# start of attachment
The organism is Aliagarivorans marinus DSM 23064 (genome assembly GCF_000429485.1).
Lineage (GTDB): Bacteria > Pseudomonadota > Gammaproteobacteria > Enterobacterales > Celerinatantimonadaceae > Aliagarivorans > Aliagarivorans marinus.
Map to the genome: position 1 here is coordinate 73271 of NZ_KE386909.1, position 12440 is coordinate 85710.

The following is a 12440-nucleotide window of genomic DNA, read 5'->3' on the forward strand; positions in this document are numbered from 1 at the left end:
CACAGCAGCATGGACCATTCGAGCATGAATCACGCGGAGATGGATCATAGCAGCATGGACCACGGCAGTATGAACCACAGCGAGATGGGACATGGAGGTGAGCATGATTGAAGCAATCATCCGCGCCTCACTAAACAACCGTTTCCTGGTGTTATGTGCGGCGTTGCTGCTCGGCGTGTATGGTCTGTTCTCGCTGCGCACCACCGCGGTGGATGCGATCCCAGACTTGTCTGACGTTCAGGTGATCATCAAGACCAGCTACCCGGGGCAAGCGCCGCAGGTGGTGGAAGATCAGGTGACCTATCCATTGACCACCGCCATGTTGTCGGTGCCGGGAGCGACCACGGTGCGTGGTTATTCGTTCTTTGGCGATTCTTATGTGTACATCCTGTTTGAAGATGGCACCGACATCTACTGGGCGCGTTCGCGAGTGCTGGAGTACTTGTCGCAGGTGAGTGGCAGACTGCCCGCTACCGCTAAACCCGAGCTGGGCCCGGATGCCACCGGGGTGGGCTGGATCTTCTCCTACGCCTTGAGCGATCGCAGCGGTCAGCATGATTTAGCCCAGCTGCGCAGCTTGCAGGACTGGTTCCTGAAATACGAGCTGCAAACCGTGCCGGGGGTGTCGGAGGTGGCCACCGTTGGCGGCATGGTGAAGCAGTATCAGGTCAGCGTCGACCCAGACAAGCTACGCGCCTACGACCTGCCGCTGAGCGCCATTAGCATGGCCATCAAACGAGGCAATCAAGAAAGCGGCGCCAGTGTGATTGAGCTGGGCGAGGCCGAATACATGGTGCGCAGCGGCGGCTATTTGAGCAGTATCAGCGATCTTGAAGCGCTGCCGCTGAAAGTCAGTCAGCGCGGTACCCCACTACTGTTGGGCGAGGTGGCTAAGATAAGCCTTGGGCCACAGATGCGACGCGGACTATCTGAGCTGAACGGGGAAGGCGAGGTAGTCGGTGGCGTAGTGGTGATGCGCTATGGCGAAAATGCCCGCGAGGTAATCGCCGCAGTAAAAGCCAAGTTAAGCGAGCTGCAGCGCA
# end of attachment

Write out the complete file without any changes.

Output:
The organism is Aliagarivorans marinus DSM 23064 (genome assembly GCF_000429485.1).
Lineage (GTDB): Bacteria > Pseudomonadota > Gammaproteobacteria > Enterobacterales > Celerinatantimonadaceae > Aliagarivorans > Aliagarivorans marinus.
Map to the genome: position 1 here is coordinate 73271 of NZ_KE386909.1, position 12440 is coordinate 85710.

The following is a 12440-nucleotide window of genomic DNA, read 5'->3' on the forward strand; positions in this document are numbered from 1 at the left end:
CACAGCAGCATGGACCATTCGAGCATGAATCACGCGGAGATGGATCATAGCAGCATGGACCACGGCAGTATGAACCACAGCGAGATGGGACATGGAGGTGAGCATGATTGAAGCAATCATCCGCGCCTCACTAAACAACCGTTTCCTGGTGTTATGTGCGGCGTTGCTGCTCGGCGTGTATGGTCTGTTCTCGCTGCGCACCACCGCGGTGGATGCGATCCCAGACTTGTCTGACGTTCAGGTGATCATCAAGACCAGCTACCCGGGGCAAGCGCCGCAGGTGGTGGAAGATCAGGTGACCTATCCATTGACCACCGCCATGTTGTCGGTGCCGGGAGCGACCACGGTGCGTGGTTATTCGTTCTTTGGCGATTCTTATGTGTACATCCTGTTTGAAGATGGCACCGACATCTACTGGGCGCGTTCGCGAGTGCTGGAGTACTTGTCGCAGGTGAGTGGCAGACTGCCCGCTACCGCTAAACCCGAGCTGGGCCCGGATGCCACCGGGGTGGGCTGGATCTTCTCCTACGCCTTGAGCGATCGCAGCGGTCAGCATGATTTAGCCCAGCTGCGCAGCTTGCAGGACTGGTTCCTGAAATACGAGCTGCAAACCGTGCCGGGGGTGTCGGAGGTGGCCACCGTTGGCGGCATGGTGAAGCAGTATCAGGTCAGCGTCGACCCAGACAAGCTACGCGCCTACGACCTGCCGCTGAGCGCCATTAGCATGGCCATCAAACGAGGCAATCAAGAAAGCGGCGCCAGTGTGATTGAGCTGGGCGAGGCCGAATACATGGTGCGCAGCGGCGGCTATTTGAGCAGTATCAGCGATCTTGAAGCGCTGCCGCTGAAAGTCAGTCAGCGCGGTACCCCACTACTGTTGGGCGAGGTGGCTAAGATAAGCCTTGGGCCACAGATGCGACGCGGACTATCTGAGCTGAACGGGGAAGGCGAGGTAGTCGGTGGCGTAGTGGTGATGCGCTATGGCGAAAATGCCCGCGAGGTAATCGCCGCAGTAAAAGCCAAGTTAAGCGAGCTGCAGCGCA